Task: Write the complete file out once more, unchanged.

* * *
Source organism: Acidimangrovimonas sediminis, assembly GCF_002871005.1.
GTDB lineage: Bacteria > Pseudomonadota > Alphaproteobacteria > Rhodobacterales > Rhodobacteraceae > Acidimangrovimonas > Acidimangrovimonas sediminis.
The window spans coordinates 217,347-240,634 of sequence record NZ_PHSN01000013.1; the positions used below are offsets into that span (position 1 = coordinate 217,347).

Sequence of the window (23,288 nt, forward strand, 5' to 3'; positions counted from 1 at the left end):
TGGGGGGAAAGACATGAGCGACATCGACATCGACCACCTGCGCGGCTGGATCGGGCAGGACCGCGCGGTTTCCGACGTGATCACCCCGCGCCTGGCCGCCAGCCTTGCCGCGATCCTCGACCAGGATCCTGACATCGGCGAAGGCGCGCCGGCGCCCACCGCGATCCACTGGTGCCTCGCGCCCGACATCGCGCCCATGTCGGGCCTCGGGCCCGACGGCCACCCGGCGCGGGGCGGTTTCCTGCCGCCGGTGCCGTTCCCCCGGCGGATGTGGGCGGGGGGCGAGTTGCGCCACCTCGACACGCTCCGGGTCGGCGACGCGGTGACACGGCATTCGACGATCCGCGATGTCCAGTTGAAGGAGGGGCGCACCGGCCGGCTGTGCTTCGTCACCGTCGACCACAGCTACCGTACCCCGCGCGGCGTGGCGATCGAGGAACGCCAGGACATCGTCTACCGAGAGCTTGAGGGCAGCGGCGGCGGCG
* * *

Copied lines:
Source organism: Acidimangrovimonas sediminis, assembly GCF_002871005.1.
GTDB lineage: Bacteria > Pseudomonadota > Alphaproteobacteria > Rhodobacterales > Rhodobacteraceae > Acidimangrovimonas > Acidimangrovimonas sediminis.
The window spans coordinates 217,347-240,634 of sequence record NZ_PHSN01000013.1; the positions used below are offsets into that span (position 1 = coordinate 217,347).

Sequence of the window (23,288 nt, forward strand, 5' to 3'; positions counted from 1 at the left end):
TGGGGGGAAAGACATGAGCGACATCGACATCGACCACCTGCGCGGCTGGATCGGGCAGGACCGCGCGGTTTCCGACGTGATCACCCCGCGCCTGGCCGCCAGCCTTGCCGCGATCCTCGACCAGGATCCTGACATCGGCGAAGGCGCGCCGGCGCCCACCGCGATCCACTGGTGCCTCGCGCCCGACATCGCGCCCATGTCGGGCCTCGGGCCCGACGGCCACCCGGCGCGGGGCGGTTTCCTGCCGCCGGTGCCGTTCCCCCGGCGGATGTGGGCGGGGGGCGAGTTGCGCCACCTCGACACGCTCCGGGTCGGCGACGCGGTGACACGGCATTCGACGATCCGCGATGTCCAGTTGAAGGAGGGGCGCACCGGCCGGCTGTGCTTCGTCACCGTCGACCACAGCTACCGTACCCCGCGCGGCGTGGCGATCGAGGAACGCCAGGACATCGTCTACCGAGAGCTTGAGGGCAGCGGCGGCGGCG